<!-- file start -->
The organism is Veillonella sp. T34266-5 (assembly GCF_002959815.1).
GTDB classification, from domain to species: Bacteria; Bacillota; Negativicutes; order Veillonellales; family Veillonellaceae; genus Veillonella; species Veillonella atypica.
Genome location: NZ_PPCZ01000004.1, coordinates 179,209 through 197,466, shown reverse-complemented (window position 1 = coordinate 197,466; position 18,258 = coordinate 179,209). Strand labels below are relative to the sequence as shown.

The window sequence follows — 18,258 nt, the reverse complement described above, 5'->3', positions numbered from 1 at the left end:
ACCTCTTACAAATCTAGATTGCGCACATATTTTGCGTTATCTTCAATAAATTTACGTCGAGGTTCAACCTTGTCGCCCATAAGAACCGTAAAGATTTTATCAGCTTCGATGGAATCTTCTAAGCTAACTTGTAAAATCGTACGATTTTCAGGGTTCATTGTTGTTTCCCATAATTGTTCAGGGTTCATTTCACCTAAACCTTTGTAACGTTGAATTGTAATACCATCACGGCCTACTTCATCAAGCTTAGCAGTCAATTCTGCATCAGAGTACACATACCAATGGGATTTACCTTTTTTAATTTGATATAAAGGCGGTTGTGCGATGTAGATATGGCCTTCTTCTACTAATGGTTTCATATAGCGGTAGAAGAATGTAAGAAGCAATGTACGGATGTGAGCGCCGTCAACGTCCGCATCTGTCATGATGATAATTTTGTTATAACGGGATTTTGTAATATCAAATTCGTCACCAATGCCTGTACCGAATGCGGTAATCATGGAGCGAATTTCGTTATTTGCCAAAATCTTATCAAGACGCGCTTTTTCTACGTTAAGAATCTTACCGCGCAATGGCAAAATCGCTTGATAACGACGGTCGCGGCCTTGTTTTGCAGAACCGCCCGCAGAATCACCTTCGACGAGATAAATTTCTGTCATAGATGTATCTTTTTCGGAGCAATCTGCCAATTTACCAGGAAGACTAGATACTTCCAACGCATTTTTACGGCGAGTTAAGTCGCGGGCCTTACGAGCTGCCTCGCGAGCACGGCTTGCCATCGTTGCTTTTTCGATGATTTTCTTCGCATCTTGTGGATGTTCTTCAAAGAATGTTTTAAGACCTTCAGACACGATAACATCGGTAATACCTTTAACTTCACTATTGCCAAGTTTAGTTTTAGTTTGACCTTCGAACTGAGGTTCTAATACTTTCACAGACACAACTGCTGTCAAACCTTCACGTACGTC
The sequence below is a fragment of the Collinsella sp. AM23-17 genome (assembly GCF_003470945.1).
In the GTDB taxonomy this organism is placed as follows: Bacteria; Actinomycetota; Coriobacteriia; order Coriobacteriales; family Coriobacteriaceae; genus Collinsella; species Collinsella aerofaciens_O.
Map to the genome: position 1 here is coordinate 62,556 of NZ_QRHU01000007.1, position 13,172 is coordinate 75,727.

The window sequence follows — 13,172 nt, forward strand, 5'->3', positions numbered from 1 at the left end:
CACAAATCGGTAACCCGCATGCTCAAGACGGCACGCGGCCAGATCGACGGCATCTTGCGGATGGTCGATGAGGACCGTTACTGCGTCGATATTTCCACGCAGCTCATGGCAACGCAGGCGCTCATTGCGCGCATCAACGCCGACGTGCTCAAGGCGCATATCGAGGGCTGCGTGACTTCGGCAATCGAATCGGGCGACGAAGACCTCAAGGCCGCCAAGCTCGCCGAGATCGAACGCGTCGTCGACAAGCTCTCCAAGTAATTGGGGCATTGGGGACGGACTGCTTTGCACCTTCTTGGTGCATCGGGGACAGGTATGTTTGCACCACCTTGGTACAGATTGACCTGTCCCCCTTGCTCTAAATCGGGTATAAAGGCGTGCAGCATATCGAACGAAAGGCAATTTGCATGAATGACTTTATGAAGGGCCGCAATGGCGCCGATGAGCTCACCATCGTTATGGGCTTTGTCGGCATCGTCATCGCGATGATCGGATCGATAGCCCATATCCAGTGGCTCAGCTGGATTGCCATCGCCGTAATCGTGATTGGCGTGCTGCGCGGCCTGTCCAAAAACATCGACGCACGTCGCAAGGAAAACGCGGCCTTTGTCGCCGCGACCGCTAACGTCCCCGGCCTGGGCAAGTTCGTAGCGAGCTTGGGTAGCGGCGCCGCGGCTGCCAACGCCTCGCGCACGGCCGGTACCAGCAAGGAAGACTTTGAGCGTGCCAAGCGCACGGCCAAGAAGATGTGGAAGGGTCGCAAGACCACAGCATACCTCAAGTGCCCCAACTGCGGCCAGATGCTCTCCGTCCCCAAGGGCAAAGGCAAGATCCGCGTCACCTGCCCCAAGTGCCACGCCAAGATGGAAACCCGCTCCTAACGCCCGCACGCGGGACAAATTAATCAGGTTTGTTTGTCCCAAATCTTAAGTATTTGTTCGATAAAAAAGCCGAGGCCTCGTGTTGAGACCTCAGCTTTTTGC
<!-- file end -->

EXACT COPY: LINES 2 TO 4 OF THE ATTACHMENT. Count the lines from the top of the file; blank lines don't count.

GTDB classification, from domain to species: Bacteria; Bacillota; Negativicutes; order Veillonellales; family Veillonellaceae; genus Veillonella; species Veillonella atypica.
Genome location: NZ_PPCZ01000004.1, coordinates 179,209 through 197,466, shown reverse-complemented (window position 1 = coordinate 197,466; position 18,258 = coordinate 179,209). Strand labels below are relative to the sequence as shown.

The window sequence follows — 18,258 nt, the reverse complement described above, 5'->3', positions numbered from 1 at the left end: